DANIEL VAUGHAN: After Gruden, NFL must release all the documents

Jon Gruden was fired from his position as head coach of the Las Vegas Raiders for emails he sent over a decade ago. It would likely be easier to make a list of people Gruden didn’t single out for personal attacks, which, at present, may only include his immediate family.

However, the issue with Gruden’s firing has little to do with Gruden and everything to do with it revealing the NFL covered up an investigation into what is now known as the Washington Football Team.

Someone in the League office leaked the Gruden emails. For what purpose, we don’t know. We do know that all the emails came out of the NFL’s investigation into the then-Washington Redskins, a probe that involves around 650,00 documents, emails, and data. Gruden wasn’t part of the investigation; he was collateral damage.

That’s not to defend the Gruden. What he said was pig-headed and wrong. But it does raise questions about the decision to leak by the NFL.

The investigation covered 15 years with Washington. More than 40 employees accused the team of sexual harassment, abuse, and harboring a toxic work environment. Yet Roger Goodell and the League released none of the information from that probe and made the odd decision to create no paper reports. At the time, ESPN reported, “attorney Beth Wilkinson, who conducted the investigation, orally submitted her findings and recommendations to the league.”

There was a $10 million fine. Everyone had to attend “sensitivity training,” and owner Daniel Snyder got removed from day-to-day operations. What broke this week was how that decision to quietly sweep things under the rug and give a wrist slap to Snyder was made.

The NFL sent its top lawyer, Jeff Pash, into the situation. Pash was best friends with the leadership in Washington. What happened next, according to The New York Times, was “amid a dispute between the team’s principal owner, Daniel Snyder, and his limited partners and as The Washington Post detailed widespread sexual harassment in the organization — Snyder hired the Washington lawyer Beth Wilkinson to conduct an investigation. The League took over the investigation, with Wilkinson reporting to Pash. Ultimately, Snyder expanded his financial stake in the team, and the League did not release the full detailed report of its investigation.”

Washington got investigated for everything. There were allegations they were doctoring injury reports, violating rules over free agents, and downgrading fines the League should have assessed to the club. But worst of all, the treatment of women within the organization matches some of the worst conduct detailed in any of the #MeToo era stories.

First, there was May 2018, where the NFL was forced to investigate Washington’s treatment of its cheerleaders. The New York Times learned that cheerleaders “had been flown to Costa Rica for a team event, made to pose topless for a photo shoot and assigned as personal escorts to team sponsors and suite holders.” Forbes reported instances where cheerleaders were propositioned and pressured in some cases, verbally degraded in others.

Another New York Times report revealed that the team was hiring women entirely for their looks, with no cheerleading duties, and doing whatever the organization requested at private events. After those news reports dropped, the team was forced to promise they’d focus on “cheerleader safety.”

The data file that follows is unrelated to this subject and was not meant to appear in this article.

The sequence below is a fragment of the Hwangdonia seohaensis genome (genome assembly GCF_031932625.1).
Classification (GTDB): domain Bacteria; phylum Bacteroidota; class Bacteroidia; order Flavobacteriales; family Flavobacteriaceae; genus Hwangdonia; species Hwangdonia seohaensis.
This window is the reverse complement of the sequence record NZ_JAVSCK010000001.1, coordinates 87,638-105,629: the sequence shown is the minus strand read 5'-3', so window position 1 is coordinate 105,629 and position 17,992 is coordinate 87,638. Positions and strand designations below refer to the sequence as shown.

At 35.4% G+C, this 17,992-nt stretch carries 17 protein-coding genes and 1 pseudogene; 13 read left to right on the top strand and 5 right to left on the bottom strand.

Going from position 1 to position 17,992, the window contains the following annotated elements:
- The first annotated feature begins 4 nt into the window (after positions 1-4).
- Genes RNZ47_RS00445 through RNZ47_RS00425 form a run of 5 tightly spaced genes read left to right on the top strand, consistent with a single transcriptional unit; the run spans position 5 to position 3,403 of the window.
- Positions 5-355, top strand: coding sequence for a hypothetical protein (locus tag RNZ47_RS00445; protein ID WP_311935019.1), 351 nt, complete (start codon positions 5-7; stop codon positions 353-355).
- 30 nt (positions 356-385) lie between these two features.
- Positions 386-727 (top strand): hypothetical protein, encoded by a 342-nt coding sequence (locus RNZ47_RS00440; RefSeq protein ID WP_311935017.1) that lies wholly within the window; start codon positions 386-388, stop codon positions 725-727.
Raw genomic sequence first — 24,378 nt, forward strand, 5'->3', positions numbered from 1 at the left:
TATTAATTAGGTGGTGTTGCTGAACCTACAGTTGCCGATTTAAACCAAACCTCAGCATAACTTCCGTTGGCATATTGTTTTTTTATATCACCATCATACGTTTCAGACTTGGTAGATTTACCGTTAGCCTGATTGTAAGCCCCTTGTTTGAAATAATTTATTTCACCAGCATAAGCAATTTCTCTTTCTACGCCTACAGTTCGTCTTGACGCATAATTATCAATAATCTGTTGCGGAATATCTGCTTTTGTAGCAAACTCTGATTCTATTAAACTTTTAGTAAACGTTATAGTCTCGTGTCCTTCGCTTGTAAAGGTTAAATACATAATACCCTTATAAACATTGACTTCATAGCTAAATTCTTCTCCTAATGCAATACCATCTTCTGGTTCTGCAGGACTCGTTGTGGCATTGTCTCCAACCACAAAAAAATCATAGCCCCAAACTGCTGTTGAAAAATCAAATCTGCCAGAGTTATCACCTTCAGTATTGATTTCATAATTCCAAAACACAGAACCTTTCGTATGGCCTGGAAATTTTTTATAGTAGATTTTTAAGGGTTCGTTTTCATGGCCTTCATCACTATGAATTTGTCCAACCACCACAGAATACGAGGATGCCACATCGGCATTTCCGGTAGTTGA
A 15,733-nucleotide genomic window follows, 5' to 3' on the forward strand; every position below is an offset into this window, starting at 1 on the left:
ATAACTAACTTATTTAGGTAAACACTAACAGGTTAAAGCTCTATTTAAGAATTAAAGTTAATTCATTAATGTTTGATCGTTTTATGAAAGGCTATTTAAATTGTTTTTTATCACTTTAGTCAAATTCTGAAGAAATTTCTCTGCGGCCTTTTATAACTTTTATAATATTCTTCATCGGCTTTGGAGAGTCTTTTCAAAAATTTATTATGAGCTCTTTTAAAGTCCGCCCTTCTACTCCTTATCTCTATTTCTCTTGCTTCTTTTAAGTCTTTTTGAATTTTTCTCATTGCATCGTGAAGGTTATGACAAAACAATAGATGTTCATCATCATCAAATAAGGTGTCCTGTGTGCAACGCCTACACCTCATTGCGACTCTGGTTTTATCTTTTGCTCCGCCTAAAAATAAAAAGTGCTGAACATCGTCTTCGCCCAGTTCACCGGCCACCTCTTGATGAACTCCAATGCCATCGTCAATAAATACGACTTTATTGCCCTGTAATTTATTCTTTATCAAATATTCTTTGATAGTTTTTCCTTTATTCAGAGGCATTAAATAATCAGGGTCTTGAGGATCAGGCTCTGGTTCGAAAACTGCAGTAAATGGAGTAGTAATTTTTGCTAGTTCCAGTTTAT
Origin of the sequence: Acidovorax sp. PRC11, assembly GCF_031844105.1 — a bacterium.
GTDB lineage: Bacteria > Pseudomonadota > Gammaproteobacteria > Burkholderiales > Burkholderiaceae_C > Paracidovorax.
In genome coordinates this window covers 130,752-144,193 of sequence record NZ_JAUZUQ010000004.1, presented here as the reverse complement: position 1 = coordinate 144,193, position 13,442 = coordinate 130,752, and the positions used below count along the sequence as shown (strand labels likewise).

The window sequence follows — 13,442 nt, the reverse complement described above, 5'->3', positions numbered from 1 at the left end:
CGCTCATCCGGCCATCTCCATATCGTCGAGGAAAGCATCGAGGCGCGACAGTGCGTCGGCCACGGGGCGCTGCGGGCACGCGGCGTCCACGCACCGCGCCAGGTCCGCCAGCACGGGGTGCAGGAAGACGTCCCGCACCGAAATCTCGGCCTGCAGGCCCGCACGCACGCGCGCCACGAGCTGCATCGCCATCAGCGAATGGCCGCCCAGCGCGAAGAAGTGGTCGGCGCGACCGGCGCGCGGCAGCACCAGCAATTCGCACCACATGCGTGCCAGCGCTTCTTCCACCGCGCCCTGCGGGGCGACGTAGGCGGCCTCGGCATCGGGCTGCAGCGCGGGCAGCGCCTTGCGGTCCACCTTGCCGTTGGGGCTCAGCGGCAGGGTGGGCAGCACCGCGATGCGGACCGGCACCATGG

Again, the result of all this investigation was a decision made by the NFL to cover up everything that happened, provide no transparency, and protect the owner, Daniel Snyder. This protection was notably not granted to someone like Gruden, who was an employee of ESPN at the time all of this was going down. The League was willing to “take a stand” against Gruden, but they want no more questions about their cover-up of the Washington Redskins investigation.

It’s telling that Washington — after years of pressure — decided to change its name from Redskins to Football Team soon after this investigation. And they’ve done other things to appease certain journalistic narratives.

It’s similar to how Harvey Weinstein floundered after being outed and accused; he promised he’d do more and would tackle the scourge of our time, the National Rifle Association. It was nothing more than a diversion.

This isn’t a story about Gruden, and it’s not even a story about the Washington Football Team anymore. Washington’s ownership may have engaged in all the tawdry behavior. Still, the NFL decided to bring their top attorney into the situation to take over the investigation. The NFL chose to hide all information relating to that investigation and provide no closure or answers to the cheerleaders and other employees who were abused, harmed, or verbally assaulted.

By stepping in and taking over the investigation and hiding it, Roger Goodell and his leadership team have assumed full responsibility here. For all the talk of how the NFL is involved so many good causes and doing all the right things — which ESPN reporters like Adam Schefter dutifully report like good props — the NFL decided to cover up an investigation that revealed some of the worst abuses of the #MeToo era.

When Congress made its investigations into steroid use in baseball, the ramifications were longstanding. If the NFL cannot police itself here and refuses to punish bad behavior, it may be time for Congress to force Roger Goodell and his team to start testifying under oath about their decisions.

It’s time to release all the documents here. The NFL cannot run from the light. Football is America’s favorite pastime now, surpassing baseball. A sports league that flouts accountability and mistreats and abuses people is not something that should be allowed to stand.

Release all the emails and documents related to the Washington investigation. It’s time for full transparency.

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